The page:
The difference between full, TKL, and 60% keyboards

Keyboards come in full, TKL, 60% sizes, and more... What do all those things mean?

If you’re old enough to remember the humble beginnings of PC gaming, then chances are whatever keyboard you started gaming with came bundled with the family computer. It might blow your mind to know that the standard keyboard is anything but standard, and that typing input comes in many different shapes and sizes.

The rise of serious gaming also led to a resurgence of mechanical keyboards. But, in a new twist, professional gamers and typists alike started looking for multiple layouts and form factors. Nowadays, it’s not enough just to look for a keyboard, now you’ll have options like Full-size, TKL, 60%, and even more exotic keyboards in the market. It might all be a bit overwhelming, so we want to break down some of the distinctions between the most popular variants. We’re going to help explain the differences between Full, TKL, and 60% keyboards.

Full-size Keyboards (AKA 100%)

As the name suggests, this is the default layout that people think of when it comes to buying a keyboard. Full-size gaming keyboards have more than 100 keys (between 104 and 108 depending on the region and Function key layouts). They feature the full alphanumeric type pad, a number pad on the right side, and in between a cluster of navigational keys including the classic arrow cursors which no-one uses anymore while gaming unless they never stopped playing the original DOOM. (Also the Scroll Lock key. To keep your scrolls all locked up.)

These keyboards are useful for people who both type and work with numbers a lot, with a nice chunky numpad for all those spreadsheet, accounting, and data entry jobs. They’re also nice for fans of more complex simulation games, like ARMA, or flight sims like Elite Dangerous, because the huge number of keys gives you a shortcut for every possible command. Most HyperX keyboards are Full-size, and the Alloy Elite 2 and Alloy Core RGB also feature additional media controls buttons, if you want to easily start and stop music while gaming.

The HyperX Alloy Elite 2
The HyperX Alloy Elite 2

Tenkeyless or TKL (AKA 80%)

Again, the sharp-eyed among you may notice the name gives the game away, however it’s actually a little bit more complicated. You might think the ten keys it refers to is the number pad (0-9), however, that entire section is gone, including the operator keys, which you may have noticed, is more than just ten keys! *Professor Frink voice* That’s actually because the “tenkeyless” refers to the fact that the keyboard doesn’t have the portion of the keyboard that is set up like the “ten key adding machine”, not that there are ten fewer keys. 

In fact, TKL keyboards only have around 87-88 keys, just the alphanumeric block, the navigational cluster, and a row of function keys. These keyboards, like the Alloy Origins Core, are for gamers who are cool with ditching the numpad for additional space on the desktop. They’re well-suited to FPS, MMO, MOBA or any other competitive games that don’t have sim elements. More desk space can be good for those set up with smaller battlestations, or if you just need the extra table real estate because you’re the kind of player that uses a lower DPI setting and makes a lot of massive mouse sweeps.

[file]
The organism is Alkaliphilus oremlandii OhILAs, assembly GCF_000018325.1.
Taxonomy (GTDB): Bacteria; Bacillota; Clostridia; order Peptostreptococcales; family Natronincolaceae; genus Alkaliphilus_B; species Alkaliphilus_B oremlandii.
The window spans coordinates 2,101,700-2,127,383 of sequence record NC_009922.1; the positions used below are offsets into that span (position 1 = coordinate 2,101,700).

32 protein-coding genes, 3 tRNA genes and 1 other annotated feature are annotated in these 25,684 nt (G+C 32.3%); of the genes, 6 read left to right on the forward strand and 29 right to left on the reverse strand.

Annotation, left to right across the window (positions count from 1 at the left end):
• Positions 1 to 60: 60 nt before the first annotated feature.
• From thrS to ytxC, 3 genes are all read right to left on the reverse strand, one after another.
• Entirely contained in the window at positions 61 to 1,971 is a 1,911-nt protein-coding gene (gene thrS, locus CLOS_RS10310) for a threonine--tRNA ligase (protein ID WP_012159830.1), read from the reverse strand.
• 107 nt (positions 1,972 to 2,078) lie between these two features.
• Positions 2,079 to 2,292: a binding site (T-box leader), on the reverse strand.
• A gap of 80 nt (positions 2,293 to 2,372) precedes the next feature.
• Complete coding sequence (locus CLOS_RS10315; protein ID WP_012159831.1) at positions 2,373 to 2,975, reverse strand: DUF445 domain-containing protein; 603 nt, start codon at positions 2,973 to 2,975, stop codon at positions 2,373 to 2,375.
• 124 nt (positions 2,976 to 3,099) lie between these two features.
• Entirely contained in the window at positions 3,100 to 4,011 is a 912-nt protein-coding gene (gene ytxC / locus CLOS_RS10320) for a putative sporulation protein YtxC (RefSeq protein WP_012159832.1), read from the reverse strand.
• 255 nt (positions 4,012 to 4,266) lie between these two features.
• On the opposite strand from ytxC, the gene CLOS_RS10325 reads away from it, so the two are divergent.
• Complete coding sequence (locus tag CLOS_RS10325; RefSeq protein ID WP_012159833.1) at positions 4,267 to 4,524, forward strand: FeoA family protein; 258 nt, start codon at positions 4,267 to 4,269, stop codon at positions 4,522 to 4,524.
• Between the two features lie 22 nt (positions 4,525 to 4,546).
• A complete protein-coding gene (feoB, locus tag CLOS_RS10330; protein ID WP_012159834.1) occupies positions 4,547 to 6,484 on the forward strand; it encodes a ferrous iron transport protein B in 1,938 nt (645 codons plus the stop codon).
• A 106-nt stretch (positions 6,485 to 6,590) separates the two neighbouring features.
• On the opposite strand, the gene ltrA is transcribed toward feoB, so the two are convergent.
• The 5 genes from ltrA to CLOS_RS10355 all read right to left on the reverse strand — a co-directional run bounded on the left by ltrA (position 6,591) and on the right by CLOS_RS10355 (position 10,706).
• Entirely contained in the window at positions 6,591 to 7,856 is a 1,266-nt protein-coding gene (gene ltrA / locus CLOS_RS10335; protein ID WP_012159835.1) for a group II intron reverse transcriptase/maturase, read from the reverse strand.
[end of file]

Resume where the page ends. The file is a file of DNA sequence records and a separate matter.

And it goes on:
60% and 65% Keyboards

This keyboard layout is even more of a minimalist’s dream. If you feel like all you ever need out of a keyboard is the ability to type the alphabet, and you appreciate simple, elegant design, then you might want to consider a 60% like the Alloy Origins 60. This keyboard ditches all the key groups other than the alphanumeric block, even the function key row at the top. Most 60% keyboards also shave off any shell casing around the edges, giving you a tightly cropped, lean, mean, input machine. Don't panic you can still access those function keys when needed.

If you want to stay extra portable, or only really need WASD to keep at the top of your game, then a 60% keyboard might be for you. They're also great for FPS players. With their tiny footprint, you’ll create even more desk space for your mouse, or perhaps, you’ll be able to more easily position everything to give you the most ergonomic posture while at your PC. (Quick! Posture check!) This is pretty much as small as you can go without losing basic functionality, like being able to type numbers without having to use a combination of keys.

the difference between full tkl 60% 65% keyboards
The HyperX Alloy Origins 65

Don't want to entirely lose those function keys or arrows? A 65% keyboard like the Alloy Origins 65 still focuses on form factor. It only needs one extra column to squeeze in the home, delete, page up, page down, and arrow keys. Space-saving doesn't mean you have to sacrifice everything, after all.

Of course, one of the big benefits of mechanical keyboards as an input device is that they’re customizable and moddable to your own preferences, even with custom 3D keycaps!. More exotic and eclectic setups like 75% keyboards also exist. Maybe you feel like you’d game best with a micro keypad that’s just WASD and the space key. You’re free to roll how you please. Just don’t expect us to hold nades or heals for you.

Nicole is a fan of gaming, music, and movies. Feel free to reach her at for questions, concerns, or just good music and movie recommendations!


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